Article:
For tax efficiency, I'd put bonds in the 401K and IRAs and stocks in the taxable.

Thanks for the advice, rpr. I'll do that. Right now we're talking about roughly $15k that I'd like to invest, but I recently finished paying off higher-interest student loan debt, so my savings rate will increase.

Best,
QA

questionasker

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Re: How to invest after maxing out 401k, Roth, HSA
« Reply #7 on: June 04, 2016, 10:14:41 AM »
If you divide your emergency fund by monthly expenses, it looks like 3 months worth.  It would be much better to have 8 months, but at least 6 months (20-25k).

With a REIT fund you pay 28% tax on the ordinary income, versus paying 15% on qualified dividends from a stock fund.  By "qualified" the IRS really means "from a stock fund you held 61 days" when the dividend was issued.

Thanks for your reply, MustacheAndaHalf. I'll consider adding to the emergency fund. Are you recommending that I avoid REITs?

Best,
QA

questionasker

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Re: How to invest after maxing out 401k, Roth, HSA
« Reply #8 on: June 04, 2016, 10:18:24 AM »
I'm a fan of simplicity. Consolidate accounts.  Can you do a rollover (trustee transfer) from your old 401k to the new one?

Thanks TomTX. Personally, I'm not concerned with simplicity unless there's a significant monetary gain. I believe I could do a trustee transfer, but I kind of like keeping the money in the old 401k because it has a different set of investment options (and more Vanguard funds than my current 401k). By keeping it, I have access to a broader set of tax-advantaged funds, correct? For example, I might like to increase my tax-advantage bonds by switching to an earlier target date fund in the old 401k, or maybe VBTLX, and I'd love to hear any thoughts on that.

Thanks again,
QA
« Last Edit: June 04, 2016, 10:25:32 AM by questionasker »

questionasker

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Re: How to invest after maxing out 401k, Roth, HSA
« Reply #9 on: June 04, 2016, 10:23:46 AM »
Does your 401(k) offer the option of traditional after-tax contributions above and beyond the $18k pre-tax/Roth contribution limit. This is a key component of the "mega backdoor Roth." Consider taking advantage of these if possible. If that isn't possible, it sounds like buying VTSAX in a taxable account is a fine idea since you don't seem super enthusiastic about being a landlord.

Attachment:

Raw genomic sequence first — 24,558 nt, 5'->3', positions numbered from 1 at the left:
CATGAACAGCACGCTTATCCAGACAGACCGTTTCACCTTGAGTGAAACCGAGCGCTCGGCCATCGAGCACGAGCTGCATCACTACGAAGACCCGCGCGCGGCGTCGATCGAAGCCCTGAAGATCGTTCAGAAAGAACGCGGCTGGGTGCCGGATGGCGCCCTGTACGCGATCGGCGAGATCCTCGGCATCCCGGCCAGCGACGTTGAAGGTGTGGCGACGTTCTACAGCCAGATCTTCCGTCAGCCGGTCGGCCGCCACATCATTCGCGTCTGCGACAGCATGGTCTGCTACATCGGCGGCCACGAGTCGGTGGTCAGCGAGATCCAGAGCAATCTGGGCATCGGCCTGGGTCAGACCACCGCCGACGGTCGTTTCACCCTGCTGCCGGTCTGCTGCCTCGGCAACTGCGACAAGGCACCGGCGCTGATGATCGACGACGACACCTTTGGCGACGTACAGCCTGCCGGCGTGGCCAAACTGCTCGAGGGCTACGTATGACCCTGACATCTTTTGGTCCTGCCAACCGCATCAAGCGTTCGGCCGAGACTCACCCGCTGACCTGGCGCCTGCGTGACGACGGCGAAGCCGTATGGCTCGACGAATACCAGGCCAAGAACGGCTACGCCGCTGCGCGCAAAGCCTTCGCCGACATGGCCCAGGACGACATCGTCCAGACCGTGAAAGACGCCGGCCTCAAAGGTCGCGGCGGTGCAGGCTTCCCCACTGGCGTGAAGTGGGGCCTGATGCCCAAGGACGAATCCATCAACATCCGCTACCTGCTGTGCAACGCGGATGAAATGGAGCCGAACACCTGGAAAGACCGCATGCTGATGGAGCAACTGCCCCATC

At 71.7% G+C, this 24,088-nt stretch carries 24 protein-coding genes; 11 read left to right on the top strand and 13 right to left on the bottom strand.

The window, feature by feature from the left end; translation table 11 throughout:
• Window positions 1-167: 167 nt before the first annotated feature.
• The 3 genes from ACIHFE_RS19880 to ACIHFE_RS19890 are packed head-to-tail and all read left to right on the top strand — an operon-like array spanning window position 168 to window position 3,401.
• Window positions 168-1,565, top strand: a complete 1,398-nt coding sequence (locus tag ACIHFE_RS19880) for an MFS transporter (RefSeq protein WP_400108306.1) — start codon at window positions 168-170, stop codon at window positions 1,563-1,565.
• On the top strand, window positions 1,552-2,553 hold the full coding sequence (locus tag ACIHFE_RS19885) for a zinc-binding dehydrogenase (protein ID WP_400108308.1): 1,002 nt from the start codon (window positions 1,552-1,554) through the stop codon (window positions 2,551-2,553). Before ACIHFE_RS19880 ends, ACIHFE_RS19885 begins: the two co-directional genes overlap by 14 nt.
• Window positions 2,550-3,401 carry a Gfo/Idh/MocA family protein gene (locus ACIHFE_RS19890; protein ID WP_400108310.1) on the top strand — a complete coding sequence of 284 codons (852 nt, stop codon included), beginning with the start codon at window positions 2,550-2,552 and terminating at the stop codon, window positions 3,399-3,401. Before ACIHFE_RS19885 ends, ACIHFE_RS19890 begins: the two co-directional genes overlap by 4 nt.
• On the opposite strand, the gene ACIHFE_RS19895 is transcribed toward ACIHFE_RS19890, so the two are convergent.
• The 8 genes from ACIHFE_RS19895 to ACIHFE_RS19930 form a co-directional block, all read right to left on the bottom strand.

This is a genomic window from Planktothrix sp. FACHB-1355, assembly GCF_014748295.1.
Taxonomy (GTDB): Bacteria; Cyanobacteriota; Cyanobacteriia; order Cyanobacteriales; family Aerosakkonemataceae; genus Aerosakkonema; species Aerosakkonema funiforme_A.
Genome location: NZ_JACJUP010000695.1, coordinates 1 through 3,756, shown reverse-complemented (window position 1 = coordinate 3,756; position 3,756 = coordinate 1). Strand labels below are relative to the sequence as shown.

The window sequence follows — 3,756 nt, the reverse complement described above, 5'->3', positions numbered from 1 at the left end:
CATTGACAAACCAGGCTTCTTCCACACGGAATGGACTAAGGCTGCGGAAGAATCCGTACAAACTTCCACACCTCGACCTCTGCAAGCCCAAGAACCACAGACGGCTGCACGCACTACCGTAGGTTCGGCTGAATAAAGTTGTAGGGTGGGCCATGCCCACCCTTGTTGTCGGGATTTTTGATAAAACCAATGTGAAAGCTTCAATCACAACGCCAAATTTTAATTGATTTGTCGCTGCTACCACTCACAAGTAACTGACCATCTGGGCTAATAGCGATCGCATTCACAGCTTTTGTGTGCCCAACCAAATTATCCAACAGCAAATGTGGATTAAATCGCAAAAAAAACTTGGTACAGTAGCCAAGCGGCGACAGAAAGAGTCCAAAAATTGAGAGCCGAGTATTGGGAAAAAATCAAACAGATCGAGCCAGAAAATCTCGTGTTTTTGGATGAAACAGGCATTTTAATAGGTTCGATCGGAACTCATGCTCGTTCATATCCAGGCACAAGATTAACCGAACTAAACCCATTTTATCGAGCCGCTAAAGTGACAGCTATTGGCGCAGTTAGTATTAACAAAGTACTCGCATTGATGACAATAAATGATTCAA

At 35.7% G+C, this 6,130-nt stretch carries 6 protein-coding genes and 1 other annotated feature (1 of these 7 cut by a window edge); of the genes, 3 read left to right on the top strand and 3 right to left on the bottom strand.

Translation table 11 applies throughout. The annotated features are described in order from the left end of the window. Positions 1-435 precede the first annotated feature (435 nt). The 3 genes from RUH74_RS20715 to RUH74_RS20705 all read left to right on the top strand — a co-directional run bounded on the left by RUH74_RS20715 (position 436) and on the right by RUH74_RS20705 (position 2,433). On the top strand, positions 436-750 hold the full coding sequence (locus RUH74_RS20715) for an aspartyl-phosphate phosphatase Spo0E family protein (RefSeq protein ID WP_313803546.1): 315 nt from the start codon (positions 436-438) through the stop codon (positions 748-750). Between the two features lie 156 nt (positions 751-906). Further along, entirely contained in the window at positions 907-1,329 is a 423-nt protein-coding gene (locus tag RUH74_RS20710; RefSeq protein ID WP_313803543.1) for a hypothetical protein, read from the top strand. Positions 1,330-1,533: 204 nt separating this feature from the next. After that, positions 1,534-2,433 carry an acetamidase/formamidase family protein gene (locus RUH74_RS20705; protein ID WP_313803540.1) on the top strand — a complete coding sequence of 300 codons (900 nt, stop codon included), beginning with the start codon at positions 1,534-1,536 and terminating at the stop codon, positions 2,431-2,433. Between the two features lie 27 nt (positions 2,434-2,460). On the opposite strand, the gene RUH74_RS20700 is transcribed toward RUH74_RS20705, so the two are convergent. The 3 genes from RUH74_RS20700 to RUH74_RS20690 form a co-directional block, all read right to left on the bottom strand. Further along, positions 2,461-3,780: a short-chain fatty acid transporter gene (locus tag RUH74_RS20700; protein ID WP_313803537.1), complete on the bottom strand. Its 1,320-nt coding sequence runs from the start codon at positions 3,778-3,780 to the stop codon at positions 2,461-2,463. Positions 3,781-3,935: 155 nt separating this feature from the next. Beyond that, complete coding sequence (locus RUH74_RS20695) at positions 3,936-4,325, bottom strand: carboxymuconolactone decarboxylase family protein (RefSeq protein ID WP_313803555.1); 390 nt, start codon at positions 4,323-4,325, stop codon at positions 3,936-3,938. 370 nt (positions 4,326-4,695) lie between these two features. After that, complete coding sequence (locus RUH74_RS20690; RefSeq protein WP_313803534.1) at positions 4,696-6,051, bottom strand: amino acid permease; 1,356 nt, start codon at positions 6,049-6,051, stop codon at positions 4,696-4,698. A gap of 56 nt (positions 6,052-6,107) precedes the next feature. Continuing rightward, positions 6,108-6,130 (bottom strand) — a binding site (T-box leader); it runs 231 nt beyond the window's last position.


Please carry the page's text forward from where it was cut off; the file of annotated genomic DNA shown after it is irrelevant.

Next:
Agree that moving your old 401(k) funds to your new 401(k) may be a good idea. The one thing that would give me pause is the lack of a cheap bond fund in that plan. Bonds make sense in your pre-tax retirement accounts for tax efficiency.

Thanks for your thoughts, seattlecyclone. I love the idea of a mega backdoor Roth, but unfortunately my employer will not allow traditional after-tax contributions above and beyond the $18k pre-tax limit. You're correct that I'm not super enthusiastic about becoming a landlord, but I'm quite enthusiastic about building a stream of rental income before I retire. And I don't mind stepping out of my comfort zone for a while, even if it ends up costing me a bit of money (hopefully not too much).

Good point about the lack of a cheap bond fund in the new 401k plan. Do you think I should consider moving money within the old 401k to an earlier target date fund, or maybe VBTLX?

Best,
QA
« Last Edit: June 04, 2016, 10:25:53 AM by questionasker »

questionasker

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Re: How to invest after maxing out 401k, Roth, HSA
« Reply #10 on: June 04, 2016, 10:32:16 AM »
With a REIT fund you pay 28% tax on the ordinary income, versus paying 15% on qualified dividends from a stock fund.  By "qualified" the IRS really means "from a stock fund you held 61 days" when the dividend was issued.

True but misleading.  A substantial percentage of REIT distributions is return of capital, which is untaxed but also subtracted from basis.  If you sell it becomes a long term capital gain.  If you don't sell, at death the basis steps up and the gain goes untaxed.

Thanks for chiming in, Vagabond76. Good to know. I'm still torn on whether to try my hand at landlording or just throw some money at REITs.

Best,
QA

rpr

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Re: How to invest after maxing out 401k, Roth, HSA